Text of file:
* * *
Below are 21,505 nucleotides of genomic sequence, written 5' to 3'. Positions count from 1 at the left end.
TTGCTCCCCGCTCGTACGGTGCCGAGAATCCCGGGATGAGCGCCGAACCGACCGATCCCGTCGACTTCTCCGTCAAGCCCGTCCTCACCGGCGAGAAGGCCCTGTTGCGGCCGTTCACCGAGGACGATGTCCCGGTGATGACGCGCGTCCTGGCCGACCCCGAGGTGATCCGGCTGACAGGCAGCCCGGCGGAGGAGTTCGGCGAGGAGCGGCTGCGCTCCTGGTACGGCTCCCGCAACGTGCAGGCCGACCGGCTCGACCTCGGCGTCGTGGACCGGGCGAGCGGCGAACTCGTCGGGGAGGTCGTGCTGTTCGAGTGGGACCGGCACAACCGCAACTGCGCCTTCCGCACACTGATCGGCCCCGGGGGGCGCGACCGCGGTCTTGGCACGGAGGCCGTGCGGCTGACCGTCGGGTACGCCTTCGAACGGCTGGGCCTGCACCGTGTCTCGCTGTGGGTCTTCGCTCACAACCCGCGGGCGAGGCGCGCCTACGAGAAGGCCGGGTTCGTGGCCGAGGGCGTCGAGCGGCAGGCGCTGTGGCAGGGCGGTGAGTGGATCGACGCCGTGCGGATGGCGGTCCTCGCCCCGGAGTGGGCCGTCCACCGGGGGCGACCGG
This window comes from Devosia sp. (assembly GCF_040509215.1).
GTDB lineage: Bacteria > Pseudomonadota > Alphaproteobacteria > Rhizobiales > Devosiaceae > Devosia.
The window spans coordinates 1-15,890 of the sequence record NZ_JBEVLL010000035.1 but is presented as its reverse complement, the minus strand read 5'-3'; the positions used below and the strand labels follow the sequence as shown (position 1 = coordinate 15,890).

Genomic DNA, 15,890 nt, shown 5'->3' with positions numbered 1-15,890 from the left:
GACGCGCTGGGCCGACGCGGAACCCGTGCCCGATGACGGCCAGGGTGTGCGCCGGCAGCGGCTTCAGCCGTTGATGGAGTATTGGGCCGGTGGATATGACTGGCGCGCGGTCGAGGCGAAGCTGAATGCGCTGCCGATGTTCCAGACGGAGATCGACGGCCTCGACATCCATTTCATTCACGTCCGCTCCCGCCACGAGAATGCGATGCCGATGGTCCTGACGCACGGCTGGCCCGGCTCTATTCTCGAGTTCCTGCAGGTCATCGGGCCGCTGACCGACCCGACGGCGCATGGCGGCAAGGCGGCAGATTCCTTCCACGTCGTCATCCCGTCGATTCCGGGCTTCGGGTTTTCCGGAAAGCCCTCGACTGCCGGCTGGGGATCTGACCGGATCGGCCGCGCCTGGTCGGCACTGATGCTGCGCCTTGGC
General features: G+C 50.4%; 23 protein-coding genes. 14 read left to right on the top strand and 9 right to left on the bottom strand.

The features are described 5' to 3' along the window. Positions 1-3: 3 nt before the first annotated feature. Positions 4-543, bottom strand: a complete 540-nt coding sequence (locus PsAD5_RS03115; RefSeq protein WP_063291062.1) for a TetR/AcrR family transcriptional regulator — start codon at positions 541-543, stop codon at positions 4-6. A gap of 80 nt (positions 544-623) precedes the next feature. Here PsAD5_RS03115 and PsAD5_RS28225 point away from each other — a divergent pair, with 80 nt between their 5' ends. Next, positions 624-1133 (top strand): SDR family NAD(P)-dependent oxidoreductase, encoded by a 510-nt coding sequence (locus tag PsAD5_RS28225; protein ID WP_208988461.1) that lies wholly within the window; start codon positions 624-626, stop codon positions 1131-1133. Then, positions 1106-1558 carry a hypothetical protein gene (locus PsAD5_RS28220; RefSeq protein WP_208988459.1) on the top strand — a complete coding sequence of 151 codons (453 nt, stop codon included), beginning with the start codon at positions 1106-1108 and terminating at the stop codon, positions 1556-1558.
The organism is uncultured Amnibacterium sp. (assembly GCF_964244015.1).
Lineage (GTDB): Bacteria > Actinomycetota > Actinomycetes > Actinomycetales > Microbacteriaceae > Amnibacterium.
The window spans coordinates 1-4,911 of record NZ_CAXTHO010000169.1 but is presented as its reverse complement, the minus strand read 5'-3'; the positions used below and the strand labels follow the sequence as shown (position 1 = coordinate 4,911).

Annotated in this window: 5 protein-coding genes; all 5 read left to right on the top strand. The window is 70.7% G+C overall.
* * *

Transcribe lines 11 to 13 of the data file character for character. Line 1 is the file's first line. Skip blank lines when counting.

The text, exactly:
Lineage (GTDB): Bacteria > Actinomycetota > Actinomycetes > Actinomycetales > Microbacteriaceae > Amnibacterium.
The window spans coordinates 1-4,911 of record NZ_CAXTHO010000169.1 but is presented as its reverse complement, the minus strand read 5'-3'; the positions used below and the strand labels follow the sequence as shown (position 1 = coordinate 4,911).

Annotated in this window: 5 protein-coding genes; all 5 read left to right on the top strand. The window is 70.7% G+C overall.